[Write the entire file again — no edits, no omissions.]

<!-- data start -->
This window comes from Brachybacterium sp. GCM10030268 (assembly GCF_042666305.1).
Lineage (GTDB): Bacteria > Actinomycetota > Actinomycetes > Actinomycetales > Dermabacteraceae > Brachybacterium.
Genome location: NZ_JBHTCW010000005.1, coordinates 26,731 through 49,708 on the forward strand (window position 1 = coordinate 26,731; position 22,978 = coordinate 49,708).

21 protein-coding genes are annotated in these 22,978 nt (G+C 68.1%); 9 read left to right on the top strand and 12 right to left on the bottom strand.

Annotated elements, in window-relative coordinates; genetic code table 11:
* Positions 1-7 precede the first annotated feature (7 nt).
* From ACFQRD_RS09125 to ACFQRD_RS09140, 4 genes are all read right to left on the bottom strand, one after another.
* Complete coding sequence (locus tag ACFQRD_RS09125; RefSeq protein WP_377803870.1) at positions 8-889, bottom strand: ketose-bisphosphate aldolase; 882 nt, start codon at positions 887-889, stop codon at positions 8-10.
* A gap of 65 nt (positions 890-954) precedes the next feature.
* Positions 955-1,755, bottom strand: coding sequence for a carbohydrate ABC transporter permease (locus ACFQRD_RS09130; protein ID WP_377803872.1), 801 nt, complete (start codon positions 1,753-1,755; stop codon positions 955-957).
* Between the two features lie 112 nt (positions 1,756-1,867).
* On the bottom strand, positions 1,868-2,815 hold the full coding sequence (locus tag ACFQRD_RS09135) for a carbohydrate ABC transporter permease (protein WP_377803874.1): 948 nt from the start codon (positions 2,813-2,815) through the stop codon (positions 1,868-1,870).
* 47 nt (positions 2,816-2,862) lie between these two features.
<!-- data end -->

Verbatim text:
This window comes from Brachybacterium sp. GCM10030268 (assembly GCF_042666305.1).
Lineage (GTDB): Bacteria > Actinomycetota > Actinomycetes > Actinomycetales > Dermabacteraceae > Brachybacterium.
Genome location: NZ_JBHTCW010000005.1, coordinates 26,731 through 49,708 on the forward strand (window position 1 = coordinate 26,731; position 22,978 = coordinate 49,708).

21 protein-coding genes are annotated in these 22,978 nt (G+C 68.1%); 9 read left to right on the top strand and 12 right to left on the bottom strand.

Annotated elements, in window-relative coordinates; genetic code table 11:
* Positions 1-7 precede the first annotated feature (7 nt).
* From ACFQRD_RS09125 to ACFQRD_RS09140, 4 genes are all read right to left on the bottom strand, one after another.
* Complete coding sequence (locus tag ACFQRD_RS09125; RefSeq protein WP_377803870.1) at positions 8-889, bottom strand: ketose-bisphosphate aldolase; 882 nt, start codon at positions 887-889, stop codon at positions 8-10.
* A gap of 65 nt (positions 890-954) precedes the next feature.
* Positions 955-1,755, bottom strand: coding sequence for a carbohydrate ABC transporter permease (locus ACFQRD_RS09130; protein ID WP_377803872.1), 801 nt, complete (start codon positions 1,753-1,755; stop codon positions 955-957).
* Between the two features lie 112 nt (positions 1,756-1,867).
* On the bottom strand, positions 1,868-2,815 hold the full coding sequence (locus tag ACFQRD_RS09135) for a carbohydrate ABC transporter permease (protein WP_377803874.1): 948 nt from the start codon (positions 2,813-2,815) through the stop codon (positions 1,868-1,870).
* 47 nt (positions 2,816-2,862) lie between these two features.